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A Look at the End-of-Life Financial Situation in America

May 21, 2015 Comments off

A Look at the End-of-Life Financial Situation in America
Source: Employee Benefit Research Institute

  • This report takes a comprehensive look at the financial situation of older Americans at the end of their lives. In particular, it documents the percentage of households with a member who recently died with few or no assets. It also documents the income, debt, home-ownership rates, net home equity, and dependency on Social Security for households that experienced a recent death.
  • Significant findings include that among all those who died at ages 85 or above, 20.6 percent had no non-housing assets and 12.2 percent had no assets left. Among singles who died at or above age 85, 24.6 percent had no non-housing assets left and 16.7 percent had no assets left.
  • Data show those who died at earlier ages were generally worse off financially: 29.8 percent of households that lost a member between ages 50 and 64 had no assets left. Households with at least one member who died earlier also had significantly lower income than households with all surviving members.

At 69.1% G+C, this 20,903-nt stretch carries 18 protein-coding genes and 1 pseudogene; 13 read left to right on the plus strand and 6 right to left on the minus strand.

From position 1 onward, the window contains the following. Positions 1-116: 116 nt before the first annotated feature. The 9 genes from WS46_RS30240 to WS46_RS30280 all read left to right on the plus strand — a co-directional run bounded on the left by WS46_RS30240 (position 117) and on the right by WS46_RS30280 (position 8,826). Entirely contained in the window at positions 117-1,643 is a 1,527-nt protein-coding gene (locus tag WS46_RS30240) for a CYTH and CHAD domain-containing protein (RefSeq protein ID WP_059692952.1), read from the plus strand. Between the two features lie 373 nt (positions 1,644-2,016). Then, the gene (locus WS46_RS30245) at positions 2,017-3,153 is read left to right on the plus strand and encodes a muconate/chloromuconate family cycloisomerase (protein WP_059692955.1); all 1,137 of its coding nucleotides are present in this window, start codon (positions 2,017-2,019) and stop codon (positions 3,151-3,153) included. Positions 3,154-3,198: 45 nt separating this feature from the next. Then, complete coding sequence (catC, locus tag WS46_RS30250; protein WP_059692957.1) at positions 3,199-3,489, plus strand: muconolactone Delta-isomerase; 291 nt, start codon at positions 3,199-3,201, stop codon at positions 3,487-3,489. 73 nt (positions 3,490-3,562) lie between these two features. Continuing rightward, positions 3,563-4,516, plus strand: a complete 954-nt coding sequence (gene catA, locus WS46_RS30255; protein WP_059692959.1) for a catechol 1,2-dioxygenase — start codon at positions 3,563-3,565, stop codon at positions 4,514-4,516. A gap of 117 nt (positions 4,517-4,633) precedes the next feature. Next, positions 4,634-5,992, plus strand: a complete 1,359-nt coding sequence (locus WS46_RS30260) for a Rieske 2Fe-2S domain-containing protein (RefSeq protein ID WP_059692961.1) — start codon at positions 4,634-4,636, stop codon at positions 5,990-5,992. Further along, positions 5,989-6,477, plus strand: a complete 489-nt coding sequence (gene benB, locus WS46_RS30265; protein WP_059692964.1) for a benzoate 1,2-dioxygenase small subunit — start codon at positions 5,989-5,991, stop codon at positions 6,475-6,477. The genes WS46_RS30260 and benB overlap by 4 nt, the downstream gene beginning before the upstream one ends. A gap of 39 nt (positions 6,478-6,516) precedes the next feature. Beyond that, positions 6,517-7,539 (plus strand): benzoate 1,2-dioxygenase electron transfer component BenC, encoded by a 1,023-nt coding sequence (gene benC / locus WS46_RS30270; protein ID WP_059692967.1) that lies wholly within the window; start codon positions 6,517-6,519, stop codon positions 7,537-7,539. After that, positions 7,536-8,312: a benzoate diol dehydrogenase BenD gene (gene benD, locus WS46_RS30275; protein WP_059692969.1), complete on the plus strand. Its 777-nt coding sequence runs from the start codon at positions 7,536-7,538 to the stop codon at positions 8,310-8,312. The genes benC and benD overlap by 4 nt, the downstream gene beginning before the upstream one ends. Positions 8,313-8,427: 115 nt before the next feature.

• The report shows that among singles who died at ages 85 or above, 9.1 percent had outstanding debt (other than mortgage debt) and the average debt amount for them was $6,368.
  • The report also shows that the importance of Social Security to older households cannot be overstated. For recently deceased singles, it provided at least two-thirds of their household income. Couple households above 75 with deceased members received more than 60 percent of their household income from Social Security.

High Interest GAO Report — Advance Directives: Information on Federal Oversight, Provider Implementation, and Prevalence

April 29, 2015 Comments off

Advance Directives: Information on Federal Oversight, Provider Implementation, and Prevalence
Source: Government Accountability Office